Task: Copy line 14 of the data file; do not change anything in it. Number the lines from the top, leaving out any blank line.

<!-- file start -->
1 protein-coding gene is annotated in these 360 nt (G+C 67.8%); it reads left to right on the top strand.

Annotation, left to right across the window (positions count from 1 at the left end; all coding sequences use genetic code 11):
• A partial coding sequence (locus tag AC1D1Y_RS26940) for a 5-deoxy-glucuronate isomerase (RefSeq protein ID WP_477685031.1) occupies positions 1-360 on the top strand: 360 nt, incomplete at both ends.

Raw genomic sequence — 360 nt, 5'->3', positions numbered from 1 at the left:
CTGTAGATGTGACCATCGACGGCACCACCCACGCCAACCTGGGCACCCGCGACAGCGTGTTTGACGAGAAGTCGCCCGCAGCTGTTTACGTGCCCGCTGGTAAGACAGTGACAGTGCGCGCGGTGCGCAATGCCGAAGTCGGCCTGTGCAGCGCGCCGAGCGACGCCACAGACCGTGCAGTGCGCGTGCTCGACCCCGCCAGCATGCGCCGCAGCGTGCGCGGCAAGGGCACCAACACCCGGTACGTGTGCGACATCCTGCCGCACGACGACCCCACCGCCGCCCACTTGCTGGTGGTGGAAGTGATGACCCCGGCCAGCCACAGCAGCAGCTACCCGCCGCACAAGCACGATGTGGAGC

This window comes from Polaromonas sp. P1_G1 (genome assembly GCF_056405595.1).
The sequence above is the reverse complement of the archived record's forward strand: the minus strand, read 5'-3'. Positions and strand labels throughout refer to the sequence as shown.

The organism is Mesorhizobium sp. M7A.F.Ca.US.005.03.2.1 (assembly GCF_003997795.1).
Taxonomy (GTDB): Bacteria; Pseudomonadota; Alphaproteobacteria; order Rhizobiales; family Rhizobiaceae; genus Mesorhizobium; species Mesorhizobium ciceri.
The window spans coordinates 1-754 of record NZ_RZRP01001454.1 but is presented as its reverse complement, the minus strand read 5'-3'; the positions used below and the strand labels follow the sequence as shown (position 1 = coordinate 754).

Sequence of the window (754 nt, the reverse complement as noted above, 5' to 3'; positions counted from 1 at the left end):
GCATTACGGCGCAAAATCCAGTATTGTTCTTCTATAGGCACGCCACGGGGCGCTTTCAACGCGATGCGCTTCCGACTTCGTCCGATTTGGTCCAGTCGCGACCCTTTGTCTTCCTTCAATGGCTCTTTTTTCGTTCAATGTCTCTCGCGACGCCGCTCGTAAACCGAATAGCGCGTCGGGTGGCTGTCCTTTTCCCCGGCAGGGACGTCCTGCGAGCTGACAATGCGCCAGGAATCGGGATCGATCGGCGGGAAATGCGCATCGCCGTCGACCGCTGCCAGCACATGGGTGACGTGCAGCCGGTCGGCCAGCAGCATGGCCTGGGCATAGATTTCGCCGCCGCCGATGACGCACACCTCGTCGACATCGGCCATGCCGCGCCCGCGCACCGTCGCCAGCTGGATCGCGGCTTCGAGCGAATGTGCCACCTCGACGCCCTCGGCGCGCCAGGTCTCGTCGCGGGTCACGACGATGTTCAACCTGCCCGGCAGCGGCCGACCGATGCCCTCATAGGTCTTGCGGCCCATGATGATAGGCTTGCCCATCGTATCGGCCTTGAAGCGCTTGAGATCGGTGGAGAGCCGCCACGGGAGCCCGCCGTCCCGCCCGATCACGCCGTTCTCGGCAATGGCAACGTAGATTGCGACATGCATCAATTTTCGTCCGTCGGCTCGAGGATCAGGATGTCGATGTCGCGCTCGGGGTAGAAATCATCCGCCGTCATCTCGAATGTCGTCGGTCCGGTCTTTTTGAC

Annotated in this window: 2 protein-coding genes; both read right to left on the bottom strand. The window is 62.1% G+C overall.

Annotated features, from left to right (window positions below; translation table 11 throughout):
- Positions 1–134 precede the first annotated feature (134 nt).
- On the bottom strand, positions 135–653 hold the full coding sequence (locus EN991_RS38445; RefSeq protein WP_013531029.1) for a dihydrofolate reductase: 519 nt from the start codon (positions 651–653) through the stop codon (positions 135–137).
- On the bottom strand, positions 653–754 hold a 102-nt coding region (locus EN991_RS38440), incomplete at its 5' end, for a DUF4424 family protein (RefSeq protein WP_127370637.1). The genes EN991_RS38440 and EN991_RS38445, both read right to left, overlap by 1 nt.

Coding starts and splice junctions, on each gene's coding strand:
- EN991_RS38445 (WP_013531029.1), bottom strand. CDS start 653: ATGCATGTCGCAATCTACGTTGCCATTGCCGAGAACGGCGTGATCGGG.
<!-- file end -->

Annotated features, from left to right (window positions below; translation table 11 throughout):